A most strange witch pamphlet: A Most Certain, Strange, and True Discovery of a VVitch (1643)

In this guest post from Sheilagh O’Brien, we learn a little more about where she discovered the interest and insight for her recent article on the Witch of Newbury, now fresh off the press on the Cerae website!


My interest in the Witch of Newbury came about in the early stages of researching my doctoral thesis on witch trials during the English Civil Wars (1642-1649). Two facets of the major pamphlet on the Witch of Newbury, A Most Certain, Strange, and True Discovery of a VVitch, struck me: the first was that the case took place outside of the English legal system; and the second was the weight it gave to the physical testing of the witch.

Pamphlets on witches – like those on the Witch of Newbury – give us what Marion Gibson has described as a ‘privileged view of an element within the development of a very specific and enduring myth […] which intersects in increasingly complex ways with what we perceive to be real.’

The pamphlets are often the most detailed records we have, not only for trial proceedings, but for what occurred around them. But even in those cases where we have multiple sources, including trial records and pamphlets, there are many details which we lack about the pre-trial testing, and how communal pressure was applied – if these things were even recorded at all.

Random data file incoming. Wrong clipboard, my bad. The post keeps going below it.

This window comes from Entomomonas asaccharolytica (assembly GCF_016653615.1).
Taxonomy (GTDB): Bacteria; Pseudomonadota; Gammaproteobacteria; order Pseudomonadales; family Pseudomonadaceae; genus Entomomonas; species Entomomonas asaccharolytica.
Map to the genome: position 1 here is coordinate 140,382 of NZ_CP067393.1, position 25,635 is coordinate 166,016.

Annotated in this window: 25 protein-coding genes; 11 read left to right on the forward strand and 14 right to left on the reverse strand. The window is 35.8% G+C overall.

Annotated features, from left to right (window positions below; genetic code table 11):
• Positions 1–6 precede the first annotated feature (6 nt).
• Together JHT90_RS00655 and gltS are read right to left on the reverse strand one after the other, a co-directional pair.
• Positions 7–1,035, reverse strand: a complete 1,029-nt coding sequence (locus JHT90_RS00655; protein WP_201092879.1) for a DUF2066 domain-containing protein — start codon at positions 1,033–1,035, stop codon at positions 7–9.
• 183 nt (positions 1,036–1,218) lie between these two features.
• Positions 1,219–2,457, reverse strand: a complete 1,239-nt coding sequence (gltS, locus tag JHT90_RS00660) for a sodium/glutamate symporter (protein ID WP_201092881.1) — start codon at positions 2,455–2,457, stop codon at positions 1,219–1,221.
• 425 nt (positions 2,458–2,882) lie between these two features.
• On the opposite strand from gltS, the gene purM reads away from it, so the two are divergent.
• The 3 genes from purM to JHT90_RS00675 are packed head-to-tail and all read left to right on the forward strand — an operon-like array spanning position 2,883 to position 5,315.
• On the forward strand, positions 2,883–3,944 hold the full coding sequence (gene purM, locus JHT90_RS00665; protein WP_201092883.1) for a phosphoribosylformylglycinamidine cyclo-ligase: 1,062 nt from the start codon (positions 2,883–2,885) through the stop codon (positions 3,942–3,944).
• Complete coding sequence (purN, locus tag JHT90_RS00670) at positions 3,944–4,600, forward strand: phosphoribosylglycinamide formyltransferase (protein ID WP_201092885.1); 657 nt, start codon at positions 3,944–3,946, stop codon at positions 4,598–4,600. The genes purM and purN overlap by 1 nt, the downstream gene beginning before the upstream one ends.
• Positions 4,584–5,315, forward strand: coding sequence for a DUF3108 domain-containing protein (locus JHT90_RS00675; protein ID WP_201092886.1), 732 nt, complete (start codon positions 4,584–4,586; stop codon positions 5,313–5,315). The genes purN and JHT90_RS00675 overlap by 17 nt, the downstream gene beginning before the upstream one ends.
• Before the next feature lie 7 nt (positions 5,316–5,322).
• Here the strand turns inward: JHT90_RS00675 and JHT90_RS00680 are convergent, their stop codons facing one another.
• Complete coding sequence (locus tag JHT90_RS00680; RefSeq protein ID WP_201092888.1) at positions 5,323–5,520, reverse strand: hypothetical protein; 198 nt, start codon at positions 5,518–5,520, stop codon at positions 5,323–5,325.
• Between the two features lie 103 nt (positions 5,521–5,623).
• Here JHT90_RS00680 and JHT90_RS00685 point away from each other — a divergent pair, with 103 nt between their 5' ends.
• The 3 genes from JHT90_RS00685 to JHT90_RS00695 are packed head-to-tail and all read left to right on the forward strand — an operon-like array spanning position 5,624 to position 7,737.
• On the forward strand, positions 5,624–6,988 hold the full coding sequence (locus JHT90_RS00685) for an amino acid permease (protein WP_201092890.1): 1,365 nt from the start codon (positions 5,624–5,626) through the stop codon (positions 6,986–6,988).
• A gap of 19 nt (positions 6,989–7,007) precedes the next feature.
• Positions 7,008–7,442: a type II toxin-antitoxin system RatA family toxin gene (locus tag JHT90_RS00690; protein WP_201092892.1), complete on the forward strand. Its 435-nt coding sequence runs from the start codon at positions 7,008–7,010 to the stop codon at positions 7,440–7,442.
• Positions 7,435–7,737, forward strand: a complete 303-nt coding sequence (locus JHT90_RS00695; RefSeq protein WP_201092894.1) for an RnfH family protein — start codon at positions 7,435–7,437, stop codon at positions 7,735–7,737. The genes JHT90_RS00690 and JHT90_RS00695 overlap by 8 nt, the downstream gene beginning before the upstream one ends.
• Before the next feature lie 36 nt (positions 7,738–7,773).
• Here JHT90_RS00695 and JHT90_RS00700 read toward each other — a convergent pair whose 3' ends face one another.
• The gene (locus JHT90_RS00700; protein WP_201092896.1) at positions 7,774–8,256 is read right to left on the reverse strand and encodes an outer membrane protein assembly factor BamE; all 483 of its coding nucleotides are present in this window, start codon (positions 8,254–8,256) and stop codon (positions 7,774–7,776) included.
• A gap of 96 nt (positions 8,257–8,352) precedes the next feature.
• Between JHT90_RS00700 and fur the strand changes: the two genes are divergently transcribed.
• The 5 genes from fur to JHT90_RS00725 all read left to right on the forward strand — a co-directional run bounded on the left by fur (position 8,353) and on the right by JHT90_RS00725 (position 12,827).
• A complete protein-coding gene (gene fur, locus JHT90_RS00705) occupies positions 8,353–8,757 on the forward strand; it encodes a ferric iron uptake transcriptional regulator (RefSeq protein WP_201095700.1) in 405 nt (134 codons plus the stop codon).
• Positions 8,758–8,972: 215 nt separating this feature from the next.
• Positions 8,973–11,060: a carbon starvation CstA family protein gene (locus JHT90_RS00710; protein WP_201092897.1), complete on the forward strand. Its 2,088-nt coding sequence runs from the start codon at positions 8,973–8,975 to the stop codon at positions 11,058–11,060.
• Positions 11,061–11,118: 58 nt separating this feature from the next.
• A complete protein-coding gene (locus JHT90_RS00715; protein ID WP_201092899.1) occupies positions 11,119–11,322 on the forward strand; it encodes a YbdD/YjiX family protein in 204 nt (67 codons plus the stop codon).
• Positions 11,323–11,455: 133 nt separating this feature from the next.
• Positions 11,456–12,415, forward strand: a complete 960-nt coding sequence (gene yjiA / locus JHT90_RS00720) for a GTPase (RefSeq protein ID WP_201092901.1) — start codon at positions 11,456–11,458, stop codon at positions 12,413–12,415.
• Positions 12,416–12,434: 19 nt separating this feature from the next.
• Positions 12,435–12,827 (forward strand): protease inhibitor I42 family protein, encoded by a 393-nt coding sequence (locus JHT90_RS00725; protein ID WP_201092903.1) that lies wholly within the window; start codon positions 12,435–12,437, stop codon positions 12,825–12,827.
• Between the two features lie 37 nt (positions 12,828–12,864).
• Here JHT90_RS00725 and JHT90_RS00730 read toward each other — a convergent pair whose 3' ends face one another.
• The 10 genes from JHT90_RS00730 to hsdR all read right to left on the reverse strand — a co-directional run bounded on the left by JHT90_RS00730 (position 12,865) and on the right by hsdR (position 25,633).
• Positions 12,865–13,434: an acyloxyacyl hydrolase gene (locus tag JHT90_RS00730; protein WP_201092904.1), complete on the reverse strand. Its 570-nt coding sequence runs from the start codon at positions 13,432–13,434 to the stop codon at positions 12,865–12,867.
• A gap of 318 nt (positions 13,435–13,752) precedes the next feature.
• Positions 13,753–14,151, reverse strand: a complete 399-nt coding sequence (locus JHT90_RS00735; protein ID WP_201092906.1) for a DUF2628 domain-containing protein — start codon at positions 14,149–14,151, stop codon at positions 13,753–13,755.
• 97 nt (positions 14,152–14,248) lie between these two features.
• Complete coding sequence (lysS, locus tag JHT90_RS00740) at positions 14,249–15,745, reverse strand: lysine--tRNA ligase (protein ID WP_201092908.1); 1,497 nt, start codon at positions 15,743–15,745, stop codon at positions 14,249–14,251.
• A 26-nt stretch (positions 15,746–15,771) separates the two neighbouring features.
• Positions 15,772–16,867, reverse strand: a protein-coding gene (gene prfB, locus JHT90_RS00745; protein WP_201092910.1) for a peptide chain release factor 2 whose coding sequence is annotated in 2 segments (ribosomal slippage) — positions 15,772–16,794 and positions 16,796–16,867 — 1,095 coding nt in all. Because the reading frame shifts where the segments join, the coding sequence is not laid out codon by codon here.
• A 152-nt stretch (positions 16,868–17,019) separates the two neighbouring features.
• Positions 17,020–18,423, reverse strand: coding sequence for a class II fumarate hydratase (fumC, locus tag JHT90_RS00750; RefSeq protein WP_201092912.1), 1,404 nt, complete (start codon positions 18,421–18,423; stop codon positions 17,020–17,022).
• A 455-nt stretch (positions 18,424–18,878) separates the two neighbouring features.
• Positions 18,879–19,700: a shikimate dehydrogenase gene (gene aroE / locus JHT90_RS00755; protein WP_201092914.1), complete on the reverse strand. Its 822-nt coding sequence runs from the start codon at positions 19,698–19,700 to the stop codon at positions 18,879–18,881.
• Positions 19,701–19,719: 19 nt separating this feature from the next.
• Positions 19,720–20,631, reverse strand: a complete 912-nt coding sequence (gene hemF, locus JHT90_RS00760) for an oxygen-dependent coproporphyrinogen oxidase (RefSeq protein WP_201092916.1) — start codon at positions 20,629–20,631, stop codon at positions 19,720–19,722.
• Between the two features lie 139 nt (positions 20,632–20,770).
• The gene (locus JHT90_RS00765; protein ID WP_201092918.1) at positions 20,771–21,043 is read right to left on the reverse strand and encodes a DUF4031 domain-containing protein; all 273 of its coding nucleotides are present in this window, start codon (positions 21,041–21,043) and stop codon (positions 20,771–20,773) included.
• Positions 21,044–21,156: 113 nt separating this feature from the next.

That is not to say the records we have don’t provide many other detail, which often startle and confuse the unwary reader. Reading accounts of witches in early modern Europe, you rapidly become desensitised to the many bizarre and disturbing claims made by people who had been bewitched, or who had confessed to having done the bewitching. In the East Anglia trials I examine in my thesis there are many instances of this: in one narrative, swarms of lice were reported to chase down and attack a witch’s victims in broad daylight; another witch claimed to have two familiars in the shape of hounds, with boar bristles on their backs.

Another woman confessed she had seen the Devil in the shape of her recently deceased children, one saw him in the form of her dead husband. Some even said he dressed like a gentleman, and wanted to be their husband. Others claimed to have met the Devil as a little boy on a country road, or a talking dog in a lane late at night. In fact if there is one thing that can be said for early modern witch trials in England, it is that the details of each case are as unique as the person accused.

But these extraordinary details come from within a framework that does become familiar when you work on this area. These witches were accused by their neighbours, following confession they were brought before a magistrate or JP and informations and examinations were set down on paper. After this they would be placed in gaol, awaiting trial, usually by first the Quarter Sessions and then by the Assize courts. These cases were tried under laws we know and understand, and in a structure that by and large remains unchanged across the period.